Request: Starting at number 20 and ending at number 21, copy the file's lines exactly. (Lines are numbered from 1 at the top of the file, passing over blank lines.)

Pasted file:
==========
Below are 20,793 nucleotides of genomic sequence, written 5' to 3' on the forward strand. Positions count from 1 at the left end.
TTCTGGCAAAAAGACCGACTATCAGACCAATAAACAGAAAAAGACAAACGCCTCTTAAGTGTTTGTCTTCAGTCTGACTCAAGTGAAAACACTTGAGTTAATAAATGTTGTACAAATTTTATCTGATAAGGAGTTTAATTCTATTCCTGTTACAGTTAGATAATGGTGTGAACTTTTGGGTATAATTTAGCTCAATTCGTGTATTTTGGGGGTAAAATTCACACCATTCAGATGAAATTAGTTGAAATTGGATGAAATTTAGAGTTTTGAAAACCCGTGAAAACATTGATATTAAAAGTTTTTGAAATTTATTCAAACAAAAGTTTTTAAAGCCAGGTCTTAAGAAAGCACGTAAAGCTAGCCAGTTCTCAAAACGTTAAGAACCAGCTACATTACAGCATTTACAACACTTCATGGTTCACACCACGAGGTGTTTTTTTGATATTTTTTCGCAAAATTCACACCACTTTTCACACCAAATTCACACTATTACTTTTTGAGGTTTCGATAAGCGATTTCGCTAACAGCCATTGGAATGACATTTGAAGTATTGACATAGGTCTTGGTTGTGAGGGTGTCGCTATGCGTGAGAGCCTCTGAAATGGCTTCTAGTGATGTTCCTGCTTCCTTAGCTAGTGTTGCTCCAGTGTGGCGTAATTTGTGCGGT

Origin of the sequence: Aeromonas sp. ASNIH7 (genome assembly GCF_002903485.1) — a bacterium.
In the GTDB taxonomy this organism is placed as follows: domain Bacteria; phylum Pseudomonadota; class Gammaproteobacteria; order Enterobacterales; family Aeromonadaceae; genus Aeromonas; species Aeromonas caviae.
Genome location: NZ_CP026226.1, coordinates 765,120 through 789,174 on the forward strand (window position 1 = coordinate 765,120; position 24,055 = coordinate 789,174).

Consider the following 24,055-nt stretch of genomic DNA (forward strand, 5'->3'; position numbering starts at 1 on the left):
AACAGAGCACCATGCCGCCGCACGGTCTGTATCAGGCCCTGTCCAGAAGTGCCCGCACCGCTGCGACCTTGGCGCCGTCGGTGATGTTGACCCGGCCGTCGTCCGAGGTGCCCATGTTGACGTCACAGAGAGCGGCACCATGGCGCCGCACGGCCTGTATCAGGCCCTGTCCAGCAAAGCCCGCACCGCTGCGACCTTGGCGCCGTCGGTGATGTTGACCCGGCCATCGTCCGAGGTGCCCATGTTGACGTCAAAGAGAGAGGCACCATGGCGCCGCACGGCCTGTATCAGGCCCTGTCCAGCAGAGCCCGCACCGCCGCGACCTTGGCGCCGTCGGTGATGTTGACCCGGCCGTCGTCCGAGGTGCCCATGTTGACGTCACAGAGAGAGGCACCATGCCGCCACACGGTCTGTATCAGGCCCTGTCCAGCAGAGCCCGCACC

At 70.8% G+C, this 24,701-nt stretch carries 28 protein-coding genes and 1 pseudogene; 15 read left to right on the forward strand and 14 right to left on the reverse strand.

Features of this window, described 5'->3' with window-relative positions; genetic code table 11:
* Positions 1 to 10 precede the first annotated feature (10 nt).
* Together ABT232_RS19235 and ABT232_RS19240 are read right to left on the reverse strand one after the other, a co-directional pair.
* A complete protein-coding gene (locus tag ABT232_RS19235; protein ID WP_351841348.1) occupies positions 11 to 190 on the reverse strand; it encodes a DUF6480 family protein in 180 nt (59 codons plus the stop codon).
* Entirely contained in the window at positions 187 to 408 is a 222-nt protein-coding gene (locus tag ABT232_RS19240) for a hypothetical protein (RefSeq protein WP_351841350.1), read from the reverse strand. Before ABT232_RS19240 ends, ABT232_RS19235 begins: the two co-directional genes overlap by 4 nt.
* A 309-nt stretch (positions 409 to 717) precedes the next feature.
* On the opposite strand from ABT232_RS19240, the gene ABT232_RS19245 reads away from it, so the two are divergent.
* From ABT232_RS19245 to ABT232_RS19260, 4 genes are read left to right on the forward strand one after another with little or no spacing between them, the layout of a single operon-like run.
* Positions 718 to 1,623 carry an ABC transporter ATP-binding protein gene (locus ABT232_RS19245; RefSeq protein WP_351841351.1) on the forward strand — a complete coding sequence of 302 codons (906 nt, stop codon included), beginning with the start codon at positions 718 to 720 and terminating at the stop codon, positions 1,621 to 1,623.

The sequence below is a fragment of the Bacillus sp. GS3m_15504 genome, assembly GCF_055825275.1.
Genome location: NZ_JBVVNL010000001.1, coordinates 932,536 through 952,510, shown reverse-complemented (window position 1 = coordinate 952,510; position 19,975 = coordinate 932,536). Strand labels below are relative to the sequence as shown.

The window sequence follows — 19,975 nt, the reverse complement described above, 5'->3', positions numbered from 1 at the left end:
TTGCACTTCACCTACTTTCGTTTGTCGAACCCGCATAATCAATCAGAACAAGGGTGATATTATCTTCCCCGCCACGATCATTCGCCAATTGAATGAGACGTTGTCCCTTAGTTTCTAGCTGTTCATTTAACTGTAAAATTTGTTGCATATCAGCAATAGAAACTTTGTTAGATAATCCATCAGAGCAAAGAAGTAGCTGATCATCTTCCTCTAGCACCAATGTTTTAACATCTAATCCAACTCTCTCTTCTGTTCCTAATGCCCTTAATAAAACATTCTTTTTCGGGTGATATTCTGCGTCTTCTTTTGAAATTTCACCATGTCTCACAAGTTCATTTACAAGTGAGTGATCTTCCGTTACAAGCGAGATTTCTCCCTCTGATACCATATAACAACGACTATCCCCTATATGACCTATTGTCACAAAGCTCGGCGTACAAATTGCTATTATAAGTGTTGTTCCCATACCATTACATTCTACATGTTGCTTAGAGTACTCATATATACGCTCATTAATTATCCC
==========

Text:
The window sequence follows — 19,975 nt, the reverse complement described above, 5'->3', positions numbered from 1 at the left end:
TTGCACTTCACCTACTTTCGTTTGTCGAACCCGCATAATCAATCAGAACAAGGGTGATATTATCTTCCCCGCCACGATCATTCGCCAATTGAATGAGACGTTGTCCCTTAGTTTCTAGCTGTTCATTTAACTGTAAAATTTGTTGCATATCAGCAATAGAAACTTTGTTAGATAATCCATCAGAGCAAAGAAGTAGCTGATCATCTTCCTCTAGCACCAATGTTTTAACATCTAATCCAACTCTCTCTTCTGTTCCTAATGCCCTTAATAAAACATTCTTTTTCGGGTGATATTCTGCGTCTTCTTTTGAAATTTCACCATGTCTCACAAGTTCATTTACAAGTGAGTGATCTTCCGTTACAAGCGAGATTTCTCCCTCTGATACCATATAACAACGACTATCCCCTATATGACCTATTGTCACAAAGCTCGGCGTACAAATTGCTATTATAAGTGTTGTTCCCATACCATTACATTCTACATGTTGCTTAGAGTACTCATATATACGCTCATTAATTATCCC